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The Boot Camp Grad Who Got $250,000 Starting Salary

How A Boot Camp Grad Got $250,000 Starting Salary Haseeb Qureshi is not your average boot camp graduate. With just three months of Ruby on Rails experience he was hired by Airbnb for a $250,000 starting salary (according to his blog). This article explores what is one of the most interesting hiring stories, sounding like an episode of HBO’s Silicon Valley. Haseeb claims he was the most sought after engineer in the entire Silicon Valley. I talk about what Haseeb says from his blog first, and then my analysis of why I think Haseeb was likely a fraud who made up the whole story to promote App Academy. His blog tells the full story of arriving to San Francisco in 2015 and enrolling in a App Academy boot camp. He had no prior programming experience, but the Academy taught him Ruby web programming in a 3 month course. After his graduation from App Academy, he briefly worked for App...

7 Must Read Python Books

7 Must Read Python Books I started learning Python just two years ago. Coming from a C++ and Java background, it was easy to pick up the basic language features, but I wanted to learn more. What I did was order all the Python books that had good ratings on Amazon and I read them cover to cover. You can see the full list of my reviews under Book Reviews. For this post I have identified 7 Python books which were truly excellent. I divided the books in three categories: Python The Language, Python Web Programming, and Python Data Science. Python – The Language 1) Fluent Python – Luciano Ramalho Luciano Ramalho is probably the most enthusiastic Pythonista author. He has a casual writing style which stays interesting and his enthusiasm is contagious. The book is about 600 pages and covers details of the CPython implementation in depth. He provides a lot of high level...

How I Became HackerRank #1 In Two Hours

HackerRank #1 In Two Hours My ranking on Hacker Rank is #1 for Java programming and it only took me two hours. For every question on the HackerRank site, there is a discussion area. In the discussion area are the answers for the questions; often posted by moderators of the site. I only found out about this feature because I was using the site normally and looking for more information about a problem I was trying to solve. What I did was go to the discussions, copy the code and paste it to the answer box without even reading the questions. I passed every single question perfectly and I am now ranked #1 for Java programming. It took two hours because there was still some fiddling with braces, and semi-colons. Motivations For Getting The Ranking Recently I saw a Bloomberg story linked on Hacker News where it said that Wall Street is frantically looking for programmers. In this Bloomberg...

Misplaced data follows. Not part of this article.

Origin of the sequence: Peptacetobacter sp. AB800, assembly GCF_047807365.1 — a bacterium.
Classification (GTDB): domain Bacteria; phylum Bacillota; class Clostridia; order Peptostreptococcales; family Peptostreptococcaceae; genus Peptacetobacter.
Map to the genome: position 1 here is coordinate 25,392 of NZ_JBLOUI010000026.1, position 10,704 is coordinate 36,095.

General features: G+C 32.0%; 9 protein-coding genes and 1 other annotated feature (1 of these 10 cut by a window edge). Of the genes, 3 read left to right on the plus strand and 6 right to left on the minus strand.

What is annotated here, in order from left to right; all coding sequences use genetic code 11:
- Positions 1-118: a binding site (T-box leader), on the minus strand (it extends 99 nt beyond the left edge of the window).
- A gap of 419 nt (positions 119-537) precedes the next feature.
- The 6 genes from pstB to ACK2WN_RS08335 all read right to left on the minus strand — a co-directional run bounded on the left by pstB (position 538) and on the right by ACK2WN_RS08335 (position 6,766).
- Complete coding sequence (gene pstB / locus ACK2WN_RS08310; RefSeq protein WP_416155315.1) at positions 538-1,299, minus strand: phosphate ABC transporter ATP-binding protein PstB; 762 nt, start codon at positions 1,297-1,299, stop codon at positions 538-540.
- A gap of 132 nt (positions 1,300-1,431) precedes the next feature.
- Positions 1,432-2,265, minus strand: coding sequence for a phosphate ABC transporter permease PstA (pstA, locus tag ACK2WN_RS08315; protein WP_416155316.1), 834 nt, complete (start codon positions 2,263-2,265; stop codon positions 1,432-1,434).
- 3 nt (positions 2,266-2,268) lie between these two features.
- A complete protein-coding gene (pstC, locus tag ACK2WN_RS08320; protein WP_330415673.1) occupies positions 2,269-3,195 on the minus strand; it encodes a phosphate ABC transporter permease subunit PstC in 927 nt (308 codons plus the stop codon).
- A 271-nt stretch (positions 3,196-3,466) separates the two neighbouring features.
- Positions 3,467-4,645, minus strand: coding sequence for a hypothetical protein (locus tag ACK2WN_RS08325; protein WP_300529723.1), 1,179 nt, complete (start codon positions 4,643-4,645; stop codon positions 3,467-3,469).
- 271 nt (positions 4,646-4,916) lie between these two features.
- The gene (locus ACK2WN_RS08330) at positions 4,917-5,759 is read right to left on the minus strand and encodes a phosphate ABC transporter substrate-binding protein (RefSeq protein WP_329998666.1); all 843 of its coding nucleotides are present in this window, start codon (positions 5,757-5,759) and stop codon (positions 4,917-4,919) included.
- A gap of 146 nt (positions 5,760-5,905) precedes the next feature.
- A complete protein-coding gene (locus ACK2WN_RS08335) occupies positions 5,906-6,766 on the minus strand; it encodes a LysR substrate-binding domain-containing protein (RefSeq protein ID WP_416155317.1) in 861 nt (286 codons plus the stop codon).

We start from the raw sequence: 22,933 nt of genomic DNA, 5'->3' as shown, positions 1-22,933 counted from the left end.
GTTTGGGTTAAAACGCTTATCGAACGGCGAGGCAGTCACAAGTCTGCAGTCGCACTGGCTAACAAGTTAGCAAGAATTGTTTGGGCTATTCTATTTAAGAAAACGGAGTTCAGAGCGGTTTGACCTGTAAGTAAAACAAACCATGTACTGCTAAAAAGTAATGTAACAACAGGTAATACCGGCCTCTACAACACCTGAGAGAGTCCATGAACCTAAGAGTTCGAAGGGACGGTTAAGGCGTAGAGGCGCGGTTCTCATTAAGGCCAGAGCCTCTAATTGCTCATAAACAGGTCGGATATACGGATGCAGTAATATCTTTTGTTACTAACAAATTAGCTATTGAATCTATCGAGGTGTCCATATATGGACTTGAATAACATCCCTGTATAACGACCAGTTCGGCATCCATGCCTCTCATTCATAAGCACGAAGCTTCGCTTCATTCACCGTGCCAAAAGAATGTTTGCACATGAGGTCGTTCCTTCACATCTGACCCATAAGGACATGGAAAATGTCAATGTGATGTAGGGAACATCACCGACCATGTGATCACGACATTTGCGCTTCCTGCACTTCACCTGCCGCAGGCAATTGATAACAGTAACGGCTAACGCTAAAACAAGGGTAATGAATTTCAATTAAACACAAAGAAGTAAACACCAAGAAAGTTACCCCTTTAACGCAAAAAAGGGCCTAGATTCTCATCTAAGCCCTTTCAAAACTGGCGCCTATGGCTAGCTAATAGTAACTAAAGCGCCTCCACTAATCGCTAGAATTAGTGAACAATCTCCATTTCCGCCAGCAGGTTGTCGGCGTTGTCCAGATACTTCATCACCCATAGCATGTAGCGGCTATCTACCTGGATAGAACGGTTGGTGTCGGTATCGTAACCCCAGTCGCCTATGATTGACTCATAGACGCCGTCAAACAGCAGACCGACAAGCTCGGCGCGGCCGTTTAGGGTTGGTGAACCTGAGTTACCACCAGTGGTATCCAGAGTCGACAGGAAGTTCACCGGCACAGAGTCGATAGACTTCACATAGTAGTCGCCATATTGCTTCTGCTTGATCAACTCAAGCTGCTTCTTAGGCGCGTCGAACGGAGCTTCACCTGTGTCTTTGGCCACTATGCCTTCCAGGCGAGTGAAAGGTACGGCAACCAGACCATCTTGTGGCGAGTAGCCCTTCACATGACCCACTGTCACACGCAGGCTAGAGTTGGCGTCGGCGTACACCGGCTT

Interview With Linux Guru Michael Kerrisk

Interview With Linux Guru Michael Kerrisk Recently I had the pleasure of interviewing Michael Kerrisk, the author of The Linux Programming Interface. His book is the number-one-selling Linux programming book on Amazon getting 97% five star reviews. You may have read some of Michael’s work before as he wrote a large portion of the man pages and is the maintainer of the man pages project. His own website can be found at man7.org 1) What is the most interesting aspect of Linux development for you? I think it’s no surprise when I say that it’s the interface that the kernel provides to user-space. This is after all what enables us to do anything useful with a Linux system. Of course there are many other interesting technical areas, and I find the vast technical and social infrastructure that has grown with Linux pretty fascinating as well. 2) Do you have any...

Ethereum & The Halting Problem

Ethereum & The Halting Problem Recently I have been interested in the crypto-currency called Ethereum. This crypto-currency runs “smart contracts” on its blockchain. The meaning of the term smart contract took me awhile to grasp. In Bitcoin the system is setup so that users can transfer coins on the blockchain (technically UTXO, or unspent transactions). With Bitcoin the blockchain is a ledger recording these transactions. On the Ethereum system, code is actually being run on the blockchain. This code is considered a smart contract. When a computer is mining Ethereum it is also running the code encoded in a contract. Contracts are written in the language Solidity which is a custom language written for Ethereum. Solidity is similar to Javascript and runs it own virtual machine called the Ethereum Virtual Machine (EVM). For more in depth details the Ethereum Wiki is good...

Thoughts on Java 8

Motivations for Java 8 I have about four years of programming experience in Java 5. Fast forward and now there is Java 8. My motivations for re-learning Java are two-fold. The first is that Java is used in many of the big data solutions such as Hadoop. Secondly, Android programming is done in Java and I have interest in learning to program mobile. A third bonus reason is that many other languages are based on the JVM such as Scala. Major Changes To Java I just finished reading Core Java for the Impatient and posted my review. I have identified seven major changes since I was last programming with Java. Of course there are more than seven, with many of them being improvements to efficiency and the JVM itself. These are the changes I found to be most significant: 1. Implementations allowed in an interface – You can now have an implementation of default methods inside an interface....